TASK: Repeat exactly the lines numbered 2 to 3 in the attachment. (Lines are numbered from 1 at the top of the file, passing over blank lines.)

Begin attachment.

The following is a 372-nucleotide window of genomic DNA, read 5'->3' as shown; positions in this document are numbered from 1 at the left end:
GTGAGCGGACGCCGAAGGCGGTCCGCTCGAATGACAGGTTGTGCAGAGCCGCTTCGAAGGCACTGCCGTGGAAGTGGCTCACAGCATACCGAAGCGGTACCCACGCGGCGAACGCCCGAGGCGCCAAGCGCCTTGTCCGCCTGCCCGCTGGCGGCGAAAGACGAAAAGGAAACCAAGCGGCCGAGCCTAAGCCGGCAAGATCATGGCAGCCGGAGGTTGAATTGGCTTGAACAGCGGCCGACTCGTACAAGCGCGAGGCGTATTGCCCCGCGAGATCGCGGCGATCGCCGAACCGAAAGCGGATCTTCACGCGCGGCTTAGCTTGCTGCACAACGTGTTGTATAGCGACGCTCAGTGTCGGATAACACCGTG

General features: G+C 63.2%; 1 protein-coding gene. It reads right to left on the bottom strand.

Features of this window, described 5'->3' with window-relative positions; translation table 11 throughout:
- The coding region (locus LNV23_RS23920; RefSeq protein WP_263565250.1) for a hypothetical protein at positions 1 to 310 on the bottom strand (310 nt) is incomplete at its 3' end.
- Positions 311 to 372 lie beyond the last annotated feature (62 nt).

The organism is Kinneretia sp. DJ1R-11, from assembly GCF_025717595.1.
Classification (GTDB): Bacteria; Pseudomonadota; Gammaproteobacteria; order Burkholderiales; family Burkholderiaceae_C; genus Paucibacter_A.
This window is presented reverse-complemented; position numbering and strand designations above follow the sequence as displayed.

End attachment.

GTGAGCGGACGCCGAAGGCGGTCCGCTCGAATGACAGGTTGTGCAGAGCCGCTTCGAAGGCACTGCCGTGGAAGTGGCTCACAGCATACCGAAGCGGTACCCACGCGGCGAACGCCCGAGGCGCCAAGCGCCTTGTCCGCCTGCCCGCTGGCGGCGAAAGACGAAAAGGAAACCAAGCGGCCGAGCCTAAGCCGGCAAGATCATGGCAGCCGGAGGTTGAATTGGCTTGAACAGCGGCCGACTCGTACAAGCGCGAGGCGTATTGCCCCGCGAGATCGCGGCGATCGCCGAACCGAAAGCGGATCTTCACGCGCGGCTTAGCTTGCTGCACAACGTGTTGTATAGCGACGCTCAGTGTCGGATAACACCGTG

General features: G+C 63.2%; 1 protein-coding gene. It reads right to left on the bottom strand.